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  1. Warning them about files with no to low reputation is great, but that works on products like Norton, McAfee, Kaspersky...Every new executable has low reputation by default, unless it "proves" itself trusted. ESET by default gives these files a chance. This is not a bad strategy but it should be paired with effective BB (or as you call it here DBI), sandbox and more. You can't just rely that static machine learning and dynamic emulation will be good enough to stop everything.
  2. Protected folders is definitely not a magical thing with many potential bypasses, but it's still something worth implementing and it doesn't require any complex engineering from ESET's side, as it can step on the foundation of HIPS. File journaling is a much more effective method of keeping user data safe. I don't know how your endpoint products work, this is the first time I am trying ESET, but if they lack journaling too... don't envy corporations relying on you. Your reaction time to the threat was ~3 hours, whilst this is lower than others, it's enough to cause harm. The f
  3. I am new to ESET's engine and categorisation system, I am used to deny-by-default systems where every executable outside of the whitelist or deviating from a training set with trusted executables is considered malicious. ESET has implemented an allow-by-default system where every executable is considered trusted, unless afterwards proven to be malicious. I was not aware that reputation makes little difference in ESET's classification process, hence I have named the thread this way. Furthermore, my question was not how LiveGrid data was utilised in the product, because I already know that
  4. I am not here to talk about TrendMicro or Windows Defender Smart Screen and neither are you, as this is the Eset's forum. I am here to provide a finding and feedback on how Eset's products could be improved. I can accept any sort of product failure, as this is technology. Important thing is to learn from it and avoid it in the future, which clearly Eset refuses to do.
  5. This is wrong. Also, when someone comes to your forum to provide feedback, the right way you react is to say "Thank you for your feedback, we'll pass it on to the relevant team" instead of falling into explanations what could and could not be done. Did you know that you company actually pays testing organisations for this type of feedback? If you didn't then now you do.
  6. The fact that malware could inject into trusted process can be mitigated in other ways. Creating a HIPS rule that allow only certain apps to access certain folders is madness. Can you list all apps that I have to add to this list? This is a paid product and securing people is your job. It's not their own job to add HIPS rules. That's why we are paying you. If I wanna write HIPS rules I will come join your team.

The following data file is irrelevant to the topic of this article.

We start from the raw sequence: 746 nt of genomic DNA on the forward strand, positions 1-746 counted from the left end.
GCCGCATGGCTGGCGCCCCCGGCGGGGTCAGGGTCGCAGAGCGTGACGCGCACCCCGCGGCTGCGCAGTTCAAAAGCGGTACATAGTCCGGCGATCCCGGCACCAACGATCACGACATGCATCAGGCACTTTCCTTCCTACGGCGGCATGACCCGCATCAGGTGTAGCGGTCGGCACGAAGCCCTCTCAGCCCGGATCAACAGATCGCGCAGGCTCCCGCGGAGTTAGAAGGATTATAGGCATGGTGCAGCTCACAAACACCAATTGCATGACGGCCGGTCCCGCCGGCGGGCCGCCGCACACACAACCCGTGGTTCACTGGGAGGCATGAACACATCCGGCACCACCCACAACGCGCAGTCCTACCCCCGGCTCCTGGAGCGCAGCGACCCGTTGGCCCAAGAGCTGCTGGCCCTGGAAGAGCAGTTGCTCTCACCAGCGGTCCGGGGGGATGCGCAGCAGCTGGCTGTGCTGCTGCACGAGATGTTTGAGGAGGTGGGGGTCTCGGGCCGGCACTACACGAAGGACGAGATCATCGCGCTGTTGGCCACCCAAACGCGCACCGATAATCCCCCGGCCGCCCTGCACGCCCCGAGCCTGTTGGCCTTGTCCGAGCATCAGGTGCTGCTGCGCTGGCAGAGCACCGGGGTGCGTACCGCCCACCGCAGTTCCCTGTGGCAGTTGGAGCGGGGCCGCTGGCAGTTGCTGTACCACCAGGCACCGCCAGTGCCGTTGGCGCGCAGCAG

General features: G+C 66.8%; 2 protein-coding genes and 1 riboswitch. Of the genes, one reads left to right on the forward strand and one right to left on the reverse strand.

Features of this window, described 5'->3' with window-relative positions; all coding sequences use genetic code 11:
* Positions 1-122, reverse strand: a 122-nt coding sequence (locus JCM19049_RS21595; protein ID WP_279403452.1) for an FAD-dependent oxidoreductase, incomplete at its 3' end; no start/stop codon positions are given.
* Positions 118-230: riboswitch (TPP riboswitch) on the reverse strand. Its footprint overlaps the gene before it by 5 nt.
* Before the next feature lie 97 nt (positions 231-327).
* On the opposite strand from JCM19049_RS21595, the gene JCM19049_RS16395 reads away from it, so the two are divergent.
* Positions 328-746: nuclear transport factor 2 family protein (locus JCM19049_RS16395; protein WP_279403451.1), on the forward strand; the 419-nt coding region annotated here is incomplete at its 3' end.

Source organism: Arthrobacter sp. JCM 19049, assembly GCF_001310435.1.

7. This is a very unfriendly way of doing it. Majority of users think trojan horse is one virus and not a whole family. Also if you add rule in HIPS, this will either allow/block the action or it will ask the user whether or not they allow modifications. None of these ways stops only UNTRUSTED executables from making modifications. And it still doesn't give the option for journaling these important files.
  8. I believe it would be great if you introduce either protected folders - folders where untrusted executables can't perform modifications, or a journaling system that makes backup copies and restores them in case a program has exhibited ransomware-like behaviour. Or maybe even both.
  9. Then in that case other protection technologies need to be improved, as I will repeat it again. The sample was missed with quite aggressive machine learning settings in place and my system got encrypted, meaning HIPS, as well as DBI have all failed. Whilst this is a test system and controlled environment, a standard user might come across this sample. Do you believe that user will be protected?
  10. So your system assigns medium reputation to brand new samples by default? This is not totally wrong, as when you don't know anything about a file, it's 50/50 whether it's malicious or good. However, from protection point of view, it's not great.
  11. https://www.virustotal.com/gui/file/9be3b8dff2d24146e732fa8f81b1a56860b579622e31c991ceaf847ade9717ae/detection You can see the hash in the VT report. I believe I have already mentioned that my system got encrypted on my test with all layers of protection turned on and machine learning setup this way: The detection engine number is 22213
  12. Hi, I am a malware hunter and I've come across an interesting ransomware sample, which I've also uploaded to you. What I am curious to know is how a brand new and unknown, unsigned executable with low number of users gets half-way good reputation? Not only all of your technologies failed to stop the encryption on my test, but also your reputation system seems a bit... funny to say it in a polite way. I am expecting a response from STAFF and not anyone else.
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